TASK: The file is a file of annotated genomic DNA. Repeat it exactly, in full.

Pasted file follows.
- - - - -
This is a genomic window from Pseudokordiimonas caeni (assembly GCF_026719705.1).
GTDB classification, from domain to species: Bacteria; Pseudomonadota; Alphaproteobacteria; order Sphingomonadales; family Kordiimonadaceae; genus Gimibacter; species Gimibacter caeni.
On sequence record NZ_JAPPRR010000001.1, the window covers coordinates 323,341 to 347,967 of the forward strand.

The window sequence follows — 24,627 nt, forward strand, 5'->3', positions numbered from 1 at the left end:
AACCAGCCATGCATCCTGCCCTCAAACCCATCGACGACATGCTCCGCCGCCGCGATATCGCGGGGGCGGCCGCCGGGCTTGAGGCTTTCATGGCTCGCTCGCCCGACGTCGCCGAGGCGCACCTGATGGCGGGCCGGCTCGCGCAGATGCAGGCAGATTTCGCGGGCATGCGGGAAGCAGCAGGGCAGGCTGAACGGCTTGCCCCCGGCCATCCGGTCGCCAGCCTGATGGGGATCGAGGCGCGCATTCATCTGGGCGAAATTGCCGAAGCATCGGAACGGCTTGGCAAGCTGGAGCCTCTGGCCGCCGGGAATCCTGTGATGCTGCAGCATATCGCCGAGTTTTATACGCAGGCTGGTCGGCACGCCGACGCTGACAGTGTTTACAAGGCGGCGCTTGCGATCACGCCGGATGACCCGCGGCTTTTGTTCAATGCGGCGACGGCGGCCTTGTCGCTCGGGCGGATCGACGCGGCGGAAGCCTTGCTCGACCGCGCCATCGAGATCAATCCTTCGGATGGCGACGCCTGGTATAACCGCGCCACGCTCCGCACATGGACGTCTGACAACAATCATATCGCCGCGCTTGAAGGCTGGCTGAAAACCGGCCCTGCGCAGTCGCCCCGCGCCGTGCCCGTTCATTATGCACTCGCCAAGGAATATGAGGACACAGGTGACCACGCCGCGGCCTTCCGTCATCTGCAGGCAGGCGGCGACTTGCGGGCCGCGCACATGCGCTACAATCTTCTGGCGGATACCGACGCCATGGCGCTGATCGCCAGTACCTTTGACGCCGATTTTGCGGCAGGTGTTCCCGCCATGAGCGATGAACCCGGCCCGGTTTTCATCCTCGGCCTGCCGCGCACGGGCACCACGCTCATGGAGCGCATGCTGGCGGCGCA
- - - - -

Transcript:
This is a genomic window from Pseudokordiimonas caeni (assembly GCF_026719705.1).
GTDB classification, from domain to species: Bacteria; Pseudomonadota; Alphaproteobacteria; order Sphingomonadales; family Kordiimonadaceae; genus Gimibacter; species Gimibacter caeni.
On sequence record NZ_JAPPRR010000001.1, the window covers coordinates 323,341 to 347,967 of the forward strand.

The window sequence follows — 24,627 nt, forward strand, 5'->3', positions numbered from 1 at the left end:
AACCAGCCATGCATCCTGCCCTCAAACCCATCGACGACATGCTCCGCCGCCGCGATATCGCGGGGGCGGCCGCCGGGCTTGAGGCTTTCATGGCTCGCTCGCCCGACGTCGCCGAGGCGCACCTGATGGCGGGCCGGCTCGCGCAGATGCAGGCAGATTTCGCGGGCATGCGGGAAGCAGCAGGGCAGGCTGAACGGCTTGCCCCCGGCCATCCGGTCGCCAGCCTGATGGGGATCGAGGCGCGCATTCATCTGGGCGAAATTGCCGAAGCATCGGAACGGCTTGGCAAGCTGGAGCCTCTGGCCGCCGGGAATCCTGTGATGCTGCAGCATATCGCCGAGTTTTATACGCAGGCTGGTCGGCACGCCGACGCTGACAGTGTTTACAAGGCGGCGCTTGCGATCACGCCGGATGACCCGCGGCTTTTGTTCAATGCGGCGACGGCGGCCTTGTCGCTCGGGCGGATCGACGCGGCGGAAGCCTTGCTCGACCGCGCCATCGAGATCAATCCTTCGGATGGCGACGCCTGGTATAACCGCGCCACGCTCCGCACATGGACGTCTGACAACAATCATATCGCCGCGCTTGAAGGCTGGCTGAAAACCGGCCCTGCGCAGTCGCCCCGCGCCGTGCCCGTTCATTATGCACTCGCCAAGGAATATGAGGACACAGGTGACCACGCCGCGGCCTTCCGTCATCTGCAGGCAGGCGGCGACTTGCGGGCCGCGCACATGCGCTACAATCTTCTGGCGGATACCGACGCCATGGCGCTGATCGCCAGTACCTTTGACGCCGATTTTGCGGCAGGTGTTCCCGCCATGAGCGATGAACCCGGCCCGGTTTTCATCCTCGGCCTGCCGCGCACGGGCACCACGCTCATGGAGCGCATGCTGGCGGCGCA